Industry and NGOs Call for Tuna Conservation Measures

File image courtesy Greenpeace / Alex Hofford

Published Jun 30, 2016 9:18 PM by The Maritime Executive

This week, the Inter-American Tropical Tuna Commission is meeting near San Diego to consider new measures to regulate the Eastern Pacific's fishery. At this year's gathering, the Commission faces an unusual request: the delegation from Ecuador's tuna industry – the largest in the region – has called for a “global ban” on tuna fishing.

The delegation, comprised of the leaders of Ecuador’s chamber of fishing and several fishing industry executives, says that existing Eastern Pacific catch targets have been met, and it is time for Asian tuna fisheries to take up similar measures. 

The Commission does not have members in the Western Pacific, and if adopted, the Ecuadorian petition would be largely symbolic. The Western and Central Pacific Fisheries Commission, a separate body, coordinates fisheries in the South Pacific islands and in Asia. 

Others are also calling for widespread protections for tuna species. The overwhelming majority of Mexico’s tuna firms have declared a voluntary ban on Pacific bluefin take until the end of the decade. NGOs have weighed in as well: on June 20, over a dozen environmental organizations petitioned the U.S. National Marine Fisheries Service (NMFS) to list the Pacific bluefin as a federally-protected endangered species.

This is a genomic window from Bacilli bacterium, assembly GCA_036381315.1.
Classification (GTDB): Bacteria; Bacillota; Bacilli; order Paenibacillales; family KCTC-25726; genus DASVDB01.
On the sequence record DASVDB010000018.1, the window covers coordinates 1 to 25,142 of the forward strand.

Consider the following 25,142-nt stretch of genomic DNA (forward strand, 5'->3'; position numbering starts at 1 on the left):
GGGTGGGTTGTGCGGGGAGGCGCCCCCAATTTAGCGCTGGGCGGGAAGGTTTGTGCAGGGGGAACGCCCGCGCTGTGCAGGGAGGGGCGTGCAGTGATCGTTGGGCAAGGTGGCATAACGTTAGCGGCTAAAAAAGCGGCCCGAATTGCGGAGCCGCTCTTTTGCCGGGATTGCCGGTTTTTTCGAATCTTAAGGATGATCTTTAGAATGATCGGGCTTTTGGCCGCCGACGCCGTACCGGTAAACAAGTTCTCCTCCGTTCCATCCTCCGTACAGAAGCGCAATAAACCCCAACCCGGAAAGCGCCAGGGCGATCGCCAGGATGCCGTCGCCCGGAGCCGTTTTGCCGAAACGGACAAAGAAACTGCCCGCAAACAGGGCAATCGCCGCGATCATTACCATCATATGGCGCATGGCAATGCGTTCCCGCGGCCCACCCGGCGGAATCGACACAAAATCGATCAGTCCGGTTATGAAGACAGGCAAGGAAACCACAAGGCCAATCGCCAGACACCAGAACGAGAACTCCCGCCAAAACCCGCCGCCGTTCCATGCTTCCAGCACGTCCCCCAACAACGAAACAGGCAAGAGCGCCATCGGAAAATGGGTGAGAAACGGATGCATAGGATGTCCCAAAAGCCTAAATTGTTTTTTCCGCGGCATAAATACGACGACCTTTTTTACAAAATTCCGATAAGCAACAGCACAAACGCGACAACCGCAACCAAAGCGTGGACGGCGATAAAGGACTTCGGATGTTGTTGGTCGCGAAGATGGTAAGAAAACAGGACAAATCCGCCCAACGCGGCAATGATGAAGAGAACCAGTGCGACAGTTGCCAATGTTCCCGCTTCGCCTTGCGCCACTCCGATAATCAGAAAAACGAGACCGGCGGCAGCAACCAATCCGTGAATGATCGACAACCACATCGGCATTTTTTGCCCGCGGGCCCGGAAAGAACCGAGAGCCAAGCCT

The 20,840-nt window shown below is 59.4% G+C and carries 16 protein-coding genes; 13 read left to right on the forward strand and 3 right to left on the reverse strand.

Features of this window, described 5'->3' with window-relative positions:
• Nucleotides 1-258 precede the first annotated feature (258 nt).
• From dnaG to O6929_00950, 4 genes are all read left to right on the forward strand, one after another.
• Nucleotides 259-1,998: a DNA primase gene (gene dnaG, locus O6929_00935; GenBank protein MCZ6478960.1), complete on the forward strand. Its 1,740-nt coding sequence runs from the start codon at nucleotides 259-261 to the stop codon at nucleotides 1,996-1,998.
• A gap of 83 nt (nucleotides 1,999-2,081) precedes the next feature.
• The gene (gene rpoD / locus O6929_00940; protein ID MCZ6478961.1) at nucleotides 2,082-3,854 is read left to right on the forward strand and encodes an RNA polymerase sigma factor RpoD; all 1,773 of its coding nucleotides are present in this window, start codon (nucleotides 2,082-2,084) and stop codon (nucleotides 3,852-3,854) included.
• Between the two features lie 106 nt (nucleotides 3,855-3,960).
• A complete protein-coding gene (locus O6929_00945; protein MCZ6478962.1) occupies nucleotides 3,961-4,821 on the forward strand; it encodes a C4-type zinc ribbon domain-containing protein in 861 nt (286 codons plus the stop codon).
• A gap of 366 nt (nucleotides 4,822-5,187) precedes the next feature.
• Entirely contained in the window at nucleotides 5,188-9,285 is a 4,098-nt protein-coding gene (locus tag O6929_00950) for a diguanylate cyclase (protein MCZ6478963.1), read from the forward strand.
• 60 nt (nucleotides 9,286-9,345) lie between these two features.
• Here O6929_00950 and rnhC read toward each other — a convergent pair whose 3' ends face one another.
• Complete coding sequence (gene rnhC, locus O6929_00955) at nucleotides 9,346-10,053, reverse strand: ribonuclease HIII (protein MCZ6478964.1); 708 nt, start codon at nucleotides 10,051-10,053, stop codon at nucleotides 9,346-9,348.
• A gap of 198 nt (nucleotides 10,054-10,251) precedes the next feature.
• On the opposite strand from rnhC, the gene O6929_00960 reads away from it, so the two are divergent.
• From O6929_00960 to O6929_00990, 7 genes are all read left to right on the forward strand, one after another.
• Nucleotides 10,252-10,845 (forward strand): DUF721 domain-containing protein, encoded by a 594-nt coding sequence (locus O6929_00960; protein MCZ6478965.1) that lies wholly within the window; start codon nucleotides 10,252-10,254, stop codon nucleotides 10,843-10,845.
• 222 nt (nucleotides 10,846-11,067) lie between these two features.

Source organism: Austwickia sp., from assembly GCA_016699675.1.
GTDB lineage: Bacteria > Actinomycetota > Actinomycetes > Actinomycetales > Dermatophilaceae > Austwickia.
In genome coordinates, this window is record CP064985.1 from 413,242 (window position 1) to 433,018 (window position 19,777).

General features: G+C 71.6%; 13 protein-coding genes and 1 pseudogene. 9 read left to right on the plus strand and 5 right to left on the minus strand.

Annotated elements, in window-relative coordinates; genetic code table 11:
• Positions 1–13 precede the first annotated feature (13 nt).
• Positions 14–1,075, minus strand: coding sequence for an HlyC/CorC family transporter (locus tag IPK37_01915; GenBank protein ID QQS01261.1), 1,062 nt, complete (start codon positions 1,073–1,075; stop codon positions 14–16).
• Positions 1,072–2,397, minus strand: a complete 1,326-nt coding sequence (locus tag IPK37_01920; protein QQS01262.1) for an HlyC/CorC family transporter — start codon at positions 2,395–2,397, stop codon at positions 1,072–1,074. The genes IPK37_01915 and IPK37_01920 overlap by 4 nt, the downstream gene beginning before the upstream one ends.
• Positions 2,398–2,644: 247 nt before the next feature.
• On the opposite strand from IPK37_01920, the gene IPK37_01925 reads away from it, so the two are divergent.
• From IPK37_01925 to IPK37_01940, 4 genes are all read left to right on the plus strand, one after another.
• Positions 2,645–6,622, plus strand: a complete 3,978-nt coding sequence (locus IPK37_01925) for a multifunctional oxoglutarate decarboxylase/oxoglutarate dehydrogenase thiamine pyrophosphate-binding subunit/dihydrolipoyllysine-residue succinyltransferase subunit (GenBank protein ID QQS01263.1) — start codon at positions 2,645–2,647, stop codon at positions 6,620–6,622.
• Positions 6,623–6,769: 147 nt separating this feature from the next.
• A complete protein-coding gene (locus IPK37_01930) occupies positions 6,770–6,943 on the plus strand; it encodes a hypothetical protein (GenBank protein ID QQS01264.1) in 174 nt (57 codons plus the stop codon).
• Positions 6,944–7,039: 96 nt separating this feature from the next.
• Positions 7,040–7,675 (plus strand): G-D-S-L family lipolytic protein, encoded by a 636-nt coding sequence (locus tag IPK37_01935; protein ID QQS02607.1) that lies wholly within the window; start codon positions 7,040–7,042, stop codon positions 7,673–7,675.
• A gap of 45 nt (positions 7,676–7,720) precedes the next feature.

Researchers estimate that present stocks of Pacific bluefin tuna are at roughly three percent of their preindustrial levels, and recent annual catch levels are estimated at three times the threshold for overfishing. The species is listed as vulnerable on the IUCN Red List, which says that the growing popularity of sashimi has increased prices for high-grade landed fish and put new pressure on the fishery. 

An endangered species listing in the U.S. would not be a panacaea; the great majority of the take is in the Western Pacific, far from American shores, and the U.S. fleet is relatively small. However, it would have an indirect effect by banning import and possession of the species within the United States, which consumes about three percent of the annual catch.

NMFS will consider the petition, but in the meanwhile, it has drafted a long-term plan for rebuilding Pacific bluefin stocks, to be presented to the IATTC this week.